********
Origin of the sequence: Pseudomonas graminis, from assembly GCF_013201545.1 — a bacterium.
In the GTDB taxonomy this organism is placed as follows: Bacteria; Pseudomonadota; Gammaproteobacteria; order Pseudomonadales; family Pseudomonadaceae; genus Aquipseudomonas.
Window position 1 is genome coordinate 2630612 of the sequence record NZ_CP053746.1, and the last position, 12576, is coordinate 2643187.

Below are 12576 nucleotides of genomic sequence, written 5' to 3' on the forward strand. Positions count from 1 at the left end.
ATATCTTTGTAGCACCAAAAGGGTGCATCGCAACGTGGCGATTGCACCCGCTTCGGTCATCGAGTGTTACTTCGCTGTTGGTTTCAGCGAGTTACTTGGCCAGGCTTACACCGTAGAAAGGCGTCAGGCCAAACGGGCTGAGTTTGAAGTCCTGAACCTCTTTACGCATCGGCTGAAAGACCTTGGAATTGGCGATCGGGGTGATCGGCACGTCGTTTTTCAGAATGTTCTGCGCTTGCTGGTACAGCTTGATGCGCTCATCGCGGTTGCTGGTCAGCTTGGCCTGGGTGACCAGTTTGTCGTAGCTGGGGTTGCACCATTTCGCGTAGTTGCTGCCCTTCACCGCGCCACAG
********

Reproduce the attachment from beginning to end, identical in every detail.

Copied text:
Origin of the sequence: Pseudomonas graminis, from assembly GCF_013201545.1 — a bacterium.
In the GTDB taxonomy this organism is placed as follows: Bacteria; Pseudomonadota; Gammaproteobacteria; order Pseudomonadales; family Pseudomonadaceae; genus Aquipseudomonas.
Window position 1 is genome coordinate 2630612 of the sequence record NZ_CP053746.1, and the last position, 12576, is coordinate 2643187.

Below are 12576 nucleotides of genomic sequence, written 5' to 3' on the forward strand. Positions count from 1 at the left end.
ATATCTTTGTAGCACCAAAAGGGTGCATCGCAACGTGGCGATTGCACCCGCTTCGGTCATCGAGTGTTACTTCGCTGTTGGTTTCAGCGAGTTACTTGGCCAGGCTTACACCGTAGAAAGGCGTCAGGCCAAACGGGCTGAGTTTGAAGTCCTGAACCTCTTTACGCATCGGCTGAAAGACCTTGGAATTGGCGATCGGGGTGATCGGCACGTCGTTTTTCAGAATGTTCTGCGCTTGCTGGTACAGCTTGATGCGCTCATCGCGGTTGCTGGTCAGCTTGGCCTGGGTGACCAGTTTGTCGTAGCTGGGGTTGCACCATTTCGCGTAGTTGCTGCCCTTCACCGCGCCACAG